Probe Indicates One of Seven Jews Who Held a Press Conference in Moscow May Have Been a ‘plant’; a S
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Probe Indicates One of Seven Jews Who Held a Press Conference in Moscow May Have Been a ‘plant’; a S

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Investigations into the background of two of seven Soviet Jewish immigrants who returned to the Soviet Union and condemned Israel at an officially staged press conference in Moscow last Friday indicated strongly that one of them may have been a “plant” and the other a chronic malcontent.

The case of Boris Bravstein, who came to Israel in March, 1971 with his wife and mother, has aroused suspicion that he may have been part of an elaborate Soviet plot to discredit Israel in the eyes of other Soviet Jews seeking to emigrate. These suspicions stem from the fact that Bravstein’s absorption in Israel was smoother than for many other olim and that when he decided to return to the USSR after a year he was welcomed with open arms, while other yordim who sought re-entry were rejected.

Bravstein’s wife gave birth to a son shortly after their arrival in Israel, the first child to be born at an absorption center, and the occasion was one for a feast and festivities at the center.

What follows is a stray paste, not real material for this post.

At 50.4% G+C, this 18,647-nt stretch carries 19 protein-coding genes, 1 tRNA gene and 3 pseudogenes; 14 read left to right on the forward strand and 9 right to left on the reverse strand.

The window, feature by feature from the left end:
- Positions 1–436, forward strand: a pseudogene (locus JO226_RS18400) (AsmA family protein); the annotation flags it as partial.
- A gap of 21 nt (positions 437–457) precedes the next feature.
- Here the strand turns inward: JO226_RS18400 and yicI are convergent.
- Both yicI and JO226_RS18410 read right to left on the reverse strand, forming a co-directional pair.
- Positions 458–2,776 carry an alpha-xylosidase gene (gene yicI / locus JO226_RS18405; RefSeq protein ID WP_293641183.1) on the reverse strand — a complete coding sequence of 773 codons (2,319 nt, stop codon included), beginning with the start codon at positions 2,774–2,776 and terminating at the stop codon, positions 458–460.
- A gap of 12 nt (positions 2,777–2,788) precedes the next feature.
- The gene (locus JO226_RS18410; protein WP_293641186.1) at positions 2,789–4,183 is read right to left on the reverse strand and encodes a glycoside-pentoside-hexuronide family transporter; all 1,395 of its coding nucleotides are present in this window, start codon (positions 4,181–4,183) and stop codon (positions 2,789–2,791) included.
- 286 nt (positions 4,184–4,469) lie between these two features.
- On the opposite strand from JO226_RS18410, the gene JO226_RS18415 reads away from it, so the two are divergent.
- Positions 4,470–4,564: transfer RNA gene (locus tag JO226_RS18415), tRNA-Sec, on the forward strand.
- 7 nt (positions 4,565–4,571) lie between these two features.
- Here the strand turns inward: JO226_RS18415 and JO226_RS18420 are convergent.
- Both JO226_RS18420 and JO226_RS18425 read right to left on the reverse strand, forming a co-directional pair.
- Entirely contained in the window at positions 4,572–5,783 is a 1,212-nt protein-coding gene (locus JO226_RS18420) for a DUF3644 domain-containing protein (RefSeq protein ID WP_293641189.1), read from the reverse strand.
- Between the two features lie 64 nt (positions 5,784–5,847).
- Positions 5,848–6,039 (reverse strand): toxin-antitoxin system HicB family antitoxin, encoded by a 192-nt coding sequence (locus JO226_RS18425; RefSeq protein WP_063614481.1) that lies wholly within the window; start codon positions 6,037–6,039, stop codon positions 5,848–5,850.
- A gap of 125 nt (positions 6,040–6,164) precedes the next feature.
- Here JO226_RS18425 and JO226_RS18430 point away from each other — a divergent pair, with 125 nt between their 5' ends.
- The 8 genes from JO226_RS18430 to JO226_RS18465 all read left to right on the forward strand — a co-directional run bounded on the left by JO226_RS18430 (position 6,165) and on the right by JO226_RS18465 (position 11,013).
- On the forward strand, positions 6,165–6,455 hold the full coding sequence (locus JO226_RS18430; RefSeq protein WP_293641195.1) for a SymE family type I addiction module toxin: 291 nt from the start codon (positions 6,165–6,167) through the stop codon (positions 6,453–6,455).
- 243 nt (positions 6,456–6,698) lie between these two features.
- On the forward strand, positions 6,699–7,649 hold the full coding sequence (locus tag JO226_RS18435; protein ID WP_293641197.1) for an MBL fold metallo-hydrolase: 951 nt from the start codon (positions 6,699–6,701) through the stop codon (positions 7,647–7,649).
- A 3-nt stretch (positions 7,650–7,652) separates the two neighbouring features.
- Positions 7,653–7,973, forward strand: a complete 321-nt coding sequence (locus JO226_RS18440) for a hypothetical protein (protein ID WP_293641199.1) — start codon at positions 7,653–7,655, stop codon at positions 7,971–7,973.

The Bravsteins soon received a flat in Beersheba and his mother received a flat of her own. He also found a good job as an engineer at the Beersheba branch of the Housing Ministry. He seemed content with his life in Israel until a Kiev newspaper published an article signed by Bravstein in which he denounced Israel and its government.

In 1972, Bravstein returned to the Soviet Union, but unlike many other returnees who were forced to languish in a Vienna ghetto because the Soviet authorities refused to re-admit them, Bravstein received his re-entry visa without delay. He also got back his former flat that was apparently saved for him and was promptly given a job. His new job is at the ovir, the Soviet visa office, where he interviews Jews applying for visas to emigrate to Israel. The belief here is that Bravstein maintained contact with Soviet authorities while he was in Israel.


The second case cited is that of Valeri Kovant, a Caucasian Jew who arrived in Israel in August 1972 and was settled in Upper Nazareth. At his request he was re-located in the Arad district of the Negev and got a job with the local authorities on the strength of his claim that he held degrees from Soviet universities. But Kovant refused to work. He sent his wife to work at a restaurant. She subsequently killed herself.

Kovant earned the reputation of a professional complainer and agitator. He participated in a demonstration near the Premier’s office in Jerusalem against alleged improper treatment of Soviet Jews in Israel. He returned to the USSR in September 1973.

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